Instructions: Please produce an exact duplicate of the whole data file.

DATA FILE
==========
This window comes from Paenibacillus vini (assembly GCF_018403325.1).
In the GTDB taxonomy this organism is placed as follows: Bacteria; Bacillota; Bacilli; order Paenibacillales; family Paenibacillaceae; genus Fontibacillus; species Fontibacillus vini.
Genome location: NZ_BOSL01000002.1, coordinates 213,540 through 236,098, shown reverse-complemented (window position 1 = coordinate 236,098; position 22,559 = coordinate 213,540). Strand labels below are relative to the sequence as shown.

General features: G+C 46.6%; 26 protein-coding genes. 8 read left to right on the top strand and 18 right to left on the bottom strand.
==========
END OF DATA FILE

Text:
This window comes from Paenibacillus vini (assembly GCF_018403325.1).
In the GTDB taxonomy this organism is placed as follows: Bacteria; Bacillota; Bacilli; order Paenibacillales; family Paenibacillaceae; genus Fontibacillus; species Fontibacillus vini.
Genome location: NZ_BOSL01000002.1, coordinates 213,540 through 236,098, shown reverse-complemented (window position 1 = coordinate 236,098; position 22,559 = coordinate 213,540). Strand labels below are relative to the sequence as shown.

General features: G+C 46.6%; 26 protein-coding genes. 8 read left to right on the top strand and 18 right to left on the bottom strand.